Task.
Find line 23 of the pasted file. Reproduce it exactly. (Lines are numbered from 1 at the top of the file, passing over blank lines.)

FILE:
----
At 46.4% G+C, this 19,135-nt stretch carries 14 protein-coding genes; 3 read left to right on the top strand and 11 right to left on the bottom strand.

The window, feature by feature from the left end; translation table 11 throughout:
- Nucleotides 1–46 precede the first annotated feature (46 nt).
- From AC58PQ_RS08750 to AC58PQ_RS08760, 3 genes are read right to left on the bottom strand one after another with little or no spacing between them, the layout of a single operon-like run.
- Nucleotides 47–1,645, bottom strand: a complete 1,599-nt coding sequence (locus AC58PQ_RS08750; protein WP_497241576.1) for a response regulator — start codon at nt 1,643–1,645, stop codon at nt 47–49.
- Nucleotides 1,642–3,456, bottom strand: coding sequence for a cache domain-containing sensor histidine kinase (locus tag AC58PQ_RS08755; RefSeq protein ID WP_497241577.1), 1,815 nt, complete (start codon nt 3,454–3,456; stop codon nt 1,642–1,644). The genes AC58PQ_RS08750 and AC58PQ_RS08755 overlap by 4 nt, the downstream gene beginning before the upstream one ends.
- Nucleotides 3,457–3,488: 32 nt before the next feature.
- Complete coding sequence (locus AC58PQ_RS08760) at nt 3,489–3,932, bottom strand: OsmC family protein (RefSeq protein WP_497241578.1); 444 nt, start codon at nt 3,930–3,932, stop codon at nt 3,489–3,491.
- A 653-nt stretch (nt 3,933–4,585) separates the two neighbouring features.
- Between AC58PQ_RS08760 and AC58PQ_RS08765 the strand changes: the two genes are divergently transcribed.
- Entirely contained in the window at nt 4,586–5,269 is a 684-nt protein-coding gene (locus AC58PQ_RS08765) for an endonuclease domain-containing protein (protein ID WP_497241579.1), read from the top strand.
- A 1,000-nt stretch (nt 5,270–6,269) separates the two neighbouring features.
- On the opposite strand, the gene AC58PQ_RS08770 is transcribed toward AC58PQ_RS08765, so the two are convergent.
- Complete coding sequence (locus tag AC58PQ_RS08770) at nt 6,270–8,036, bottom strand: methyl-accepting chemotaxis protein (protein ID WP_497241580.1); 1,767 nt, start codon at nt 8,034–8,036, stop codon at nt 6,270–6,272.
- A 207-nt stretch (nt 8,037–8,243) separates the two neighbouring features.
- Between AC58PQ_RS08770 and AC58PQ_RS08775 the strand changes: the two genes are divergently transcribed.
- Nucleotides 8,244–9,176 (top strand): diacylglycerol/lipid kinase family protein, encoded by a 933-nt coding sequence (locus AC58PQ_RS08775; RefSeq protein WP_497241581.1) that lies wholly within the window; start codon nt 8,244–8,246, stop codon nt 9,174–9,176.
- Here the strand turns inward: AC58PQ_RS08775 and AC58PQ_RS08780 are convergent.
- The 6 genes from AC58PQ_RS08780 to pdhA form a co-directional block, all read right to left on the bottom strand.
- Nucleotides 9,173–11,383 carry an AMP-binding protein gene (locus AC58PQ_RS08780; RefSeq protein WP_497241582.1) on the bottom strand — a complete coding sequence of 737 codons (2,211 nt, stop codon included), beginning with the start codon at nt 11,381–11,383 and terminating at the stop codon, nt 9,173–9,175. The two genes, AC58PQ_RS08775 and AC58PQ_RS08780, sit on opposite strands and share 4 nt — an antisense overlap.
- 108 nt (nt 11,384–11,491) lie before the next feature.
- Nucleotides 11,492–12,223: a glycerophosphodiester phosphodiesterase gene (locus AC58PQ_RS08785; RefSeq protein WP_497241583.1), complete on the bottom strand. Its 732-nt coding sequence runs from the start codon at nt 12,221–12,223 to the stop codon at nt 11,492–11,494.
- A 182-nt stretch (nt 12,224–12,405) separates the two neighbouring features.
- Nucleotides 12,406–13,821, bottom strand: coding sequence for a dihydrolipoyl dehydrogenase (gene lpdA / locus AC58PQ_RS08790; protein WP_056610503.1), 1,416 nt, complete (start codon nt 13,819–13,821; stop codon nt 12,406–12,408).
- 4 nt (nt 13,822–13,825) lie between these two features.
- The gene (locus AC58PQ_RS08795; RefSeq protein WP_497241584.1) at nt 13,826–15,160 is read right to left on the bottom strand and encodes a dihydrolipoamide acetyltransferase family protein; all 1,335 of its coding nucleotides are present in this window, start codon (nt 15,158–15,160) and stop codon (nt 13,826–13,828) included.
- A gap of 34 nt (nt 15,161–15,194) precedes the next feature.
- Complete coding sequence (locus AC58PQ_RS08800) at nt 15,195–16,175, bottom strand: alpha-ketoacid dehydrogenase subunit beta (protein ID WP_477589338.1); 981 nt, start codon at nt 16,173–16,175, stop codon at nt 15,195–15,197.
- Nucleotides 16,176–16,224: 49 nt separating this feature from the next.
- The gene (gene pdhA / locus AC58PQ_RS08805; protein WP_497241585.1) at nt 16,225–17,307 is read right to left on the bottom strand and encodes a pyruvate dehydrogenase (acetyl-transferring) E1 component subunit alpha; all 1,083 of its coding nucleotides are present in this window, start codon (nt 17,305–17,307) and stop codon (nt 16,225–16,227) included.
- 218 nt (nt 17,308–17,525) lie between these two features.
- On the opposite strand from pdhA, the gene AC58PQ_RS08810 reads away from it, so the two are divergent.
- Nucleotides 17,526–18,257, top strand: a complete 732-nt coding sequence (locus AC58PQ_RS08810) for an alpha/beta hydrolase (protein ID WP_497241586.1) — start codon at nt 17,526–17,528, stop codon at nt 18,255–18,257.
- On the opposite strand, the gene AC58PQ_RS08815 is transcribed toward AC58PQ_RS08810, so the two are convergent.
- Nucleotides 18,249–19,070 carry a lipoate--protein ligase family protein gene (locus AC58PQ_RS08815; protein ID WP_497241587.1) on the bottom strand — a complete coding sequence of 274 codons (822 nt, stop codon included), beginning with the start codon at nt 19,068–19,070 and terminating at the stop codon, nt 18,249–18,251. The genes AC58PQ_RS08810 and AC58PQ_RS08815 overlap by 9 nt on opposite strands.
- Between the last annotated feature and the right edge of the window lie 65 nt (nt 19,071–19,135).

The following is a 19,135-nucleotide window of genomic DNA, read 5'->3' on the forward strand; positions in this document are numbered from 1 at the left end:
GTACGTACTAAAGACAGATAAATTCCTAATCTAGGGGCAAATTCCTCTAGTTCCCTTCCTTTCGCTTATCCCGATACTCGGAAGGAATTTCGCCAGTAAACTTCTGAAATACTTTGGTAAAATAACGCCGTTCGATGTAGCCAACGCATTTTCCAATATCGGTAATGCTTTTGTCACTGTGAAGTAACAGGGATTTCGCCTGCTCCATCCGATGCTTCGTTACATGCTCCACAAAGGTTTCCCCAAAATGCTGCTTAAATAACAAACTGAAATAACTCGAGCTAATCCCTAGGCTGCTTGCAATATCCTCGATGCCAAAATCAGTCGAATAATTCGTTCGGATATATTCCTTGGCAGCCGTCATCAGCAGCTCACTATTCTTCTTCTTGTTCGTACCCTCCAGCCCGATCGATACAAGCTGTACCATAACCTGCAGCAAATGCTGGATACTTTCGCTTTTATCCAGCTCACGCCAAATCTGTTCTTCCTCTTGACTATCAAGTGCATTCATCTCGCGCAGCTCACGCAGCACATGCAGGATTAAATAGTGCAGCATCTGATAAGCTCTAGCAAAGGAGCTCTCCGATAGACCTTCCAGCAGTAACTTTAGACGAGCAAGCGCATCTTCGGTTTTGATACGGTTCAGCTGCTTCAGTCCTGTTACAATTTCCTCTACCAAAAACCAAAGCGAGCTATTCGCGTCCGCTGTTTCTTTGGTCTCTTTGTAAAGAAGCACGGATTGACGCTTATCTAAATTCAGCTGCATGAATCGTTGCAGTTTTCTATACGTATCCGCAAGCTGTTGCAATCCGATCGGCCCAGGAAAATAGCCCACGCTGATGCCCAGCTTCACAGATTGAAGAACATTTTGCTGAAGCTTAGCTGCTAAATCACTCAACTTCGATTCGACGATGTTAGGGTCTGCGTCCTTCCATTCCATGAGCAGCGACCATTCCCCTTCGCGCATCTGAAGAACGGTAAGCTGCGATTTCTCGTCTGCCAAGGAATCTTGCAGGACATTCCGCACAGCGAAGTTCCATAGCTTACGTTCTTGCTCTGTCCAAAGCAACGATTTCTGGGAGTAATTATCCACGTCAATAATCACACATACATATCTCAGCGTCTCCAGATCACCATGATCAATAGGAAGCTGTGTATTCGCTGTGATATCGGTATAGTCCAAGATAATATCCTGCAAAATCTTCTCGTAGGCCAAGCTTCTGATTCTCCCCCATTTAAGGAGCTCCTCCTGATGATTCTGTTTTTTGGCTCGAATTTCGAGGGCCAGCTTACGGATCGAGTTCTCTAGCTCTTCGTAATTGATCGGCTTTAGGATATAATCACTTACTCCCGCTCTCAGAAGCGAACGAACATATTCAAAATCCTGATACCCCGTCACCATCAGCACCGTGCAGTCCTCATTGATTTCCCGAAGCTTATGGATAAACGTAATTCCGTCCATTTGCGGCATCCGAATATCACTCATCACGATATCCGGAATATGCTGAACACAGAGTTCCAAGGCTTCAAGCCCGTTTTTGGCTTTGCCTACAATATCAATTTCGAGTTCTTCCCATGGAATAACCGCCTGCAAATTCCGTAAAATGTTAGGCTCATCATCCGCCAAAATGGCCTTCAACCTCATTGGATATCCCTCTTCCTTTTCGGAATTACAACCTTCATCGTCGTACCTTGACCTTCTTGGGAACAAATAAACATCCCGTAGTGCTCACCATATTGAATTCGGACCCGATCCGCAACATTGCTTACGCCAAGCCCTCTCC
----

- A 182-nt stretch (nt 12,224–12,405) separates the two neighbouring features.